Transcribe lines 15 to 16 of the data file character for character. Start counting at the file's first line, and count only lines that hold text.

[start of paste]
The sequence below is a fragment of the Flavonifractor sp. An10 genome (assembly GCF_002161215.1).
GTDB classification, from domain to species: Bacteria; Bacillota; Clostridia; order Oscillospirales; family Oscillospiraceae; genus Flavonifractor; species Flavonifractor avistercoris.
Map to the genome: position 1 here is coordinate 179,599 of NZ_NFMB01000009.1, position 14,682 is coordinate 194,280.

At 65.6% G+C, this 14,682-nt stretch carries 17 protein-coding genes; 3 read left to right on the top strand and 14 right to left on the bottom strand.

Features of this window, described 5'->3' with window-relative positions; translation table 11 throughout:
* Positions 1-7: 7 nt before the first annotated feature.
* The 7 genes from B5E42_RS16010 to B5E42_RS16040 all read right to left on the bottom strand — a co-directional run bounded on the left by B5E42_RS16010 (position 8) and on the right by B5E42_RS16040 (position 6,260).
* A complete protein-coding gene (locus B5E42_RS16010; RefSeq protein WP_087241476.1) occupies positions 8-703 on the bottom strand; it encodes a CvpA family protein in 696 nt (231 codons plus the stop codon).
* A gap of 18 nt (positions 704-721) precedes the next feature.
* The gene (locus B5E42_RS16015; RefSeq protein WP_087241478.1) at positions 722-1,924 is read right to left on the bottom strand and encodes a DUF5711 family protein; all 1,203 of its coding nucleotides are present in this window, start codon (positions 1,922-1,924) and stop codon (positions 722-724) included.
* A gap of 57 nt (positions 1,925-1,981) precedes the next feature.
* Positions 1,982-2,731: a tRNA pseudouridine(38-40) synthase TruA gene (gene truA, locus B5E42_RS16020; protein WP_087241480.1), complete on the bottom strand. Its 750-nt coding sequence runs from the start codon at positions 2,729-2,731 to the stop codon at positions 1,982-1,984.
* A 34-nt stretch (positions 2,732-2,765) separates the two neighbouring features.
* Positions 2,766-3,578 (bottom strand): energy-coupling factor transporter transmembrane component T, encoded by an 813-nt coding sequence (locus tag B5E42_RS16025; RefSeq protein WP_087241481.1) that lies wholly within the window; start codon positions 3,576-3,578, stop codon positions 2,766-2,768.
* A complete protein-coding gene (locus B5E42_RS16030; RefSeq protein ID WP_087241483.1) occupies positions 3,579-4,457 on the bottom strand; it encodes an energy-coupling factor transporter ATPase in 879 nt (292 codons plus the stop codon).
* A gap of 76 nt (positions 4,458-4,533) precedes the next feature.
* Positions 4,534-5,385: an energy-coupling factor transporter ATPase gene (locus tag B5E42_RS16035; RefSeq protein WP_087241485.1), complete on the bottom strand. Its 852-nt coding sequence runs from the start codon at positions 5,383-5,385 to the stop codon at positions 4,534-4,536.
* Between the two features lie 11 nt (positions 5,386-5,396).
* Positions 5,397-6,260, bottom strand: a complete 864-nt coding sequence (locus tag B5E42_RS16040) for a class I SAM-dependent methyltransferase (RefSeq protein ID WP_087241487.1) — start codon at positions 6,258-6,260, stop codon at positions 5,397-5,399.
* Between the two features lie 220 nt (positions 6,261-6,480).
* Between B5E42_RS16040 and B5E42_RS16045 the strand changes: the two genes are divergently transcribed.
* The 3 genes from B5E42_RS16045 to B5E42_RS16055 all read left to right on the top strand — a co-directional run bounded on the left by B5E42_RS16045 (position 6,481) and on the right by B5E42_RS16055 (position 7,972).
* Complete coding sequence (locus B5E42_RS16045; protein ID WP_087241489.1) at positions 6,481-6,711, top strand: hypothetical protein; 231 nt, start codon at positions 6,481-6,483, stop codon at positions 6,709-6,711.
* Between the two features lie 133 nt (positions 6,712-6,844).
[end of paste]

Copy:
* A complete protein-coding gene (locus B5E42_RS16030; RefSeq protein ID WP_087241483.1) occupies positions 3,579-4,457 on the bottom strand; it encodes an energy-coupling factor transporter ATPase in 879 nt (292 codons plus the stop codon).
* A gap of 76 nt (positions 4,458-4,533) precedes the next feature.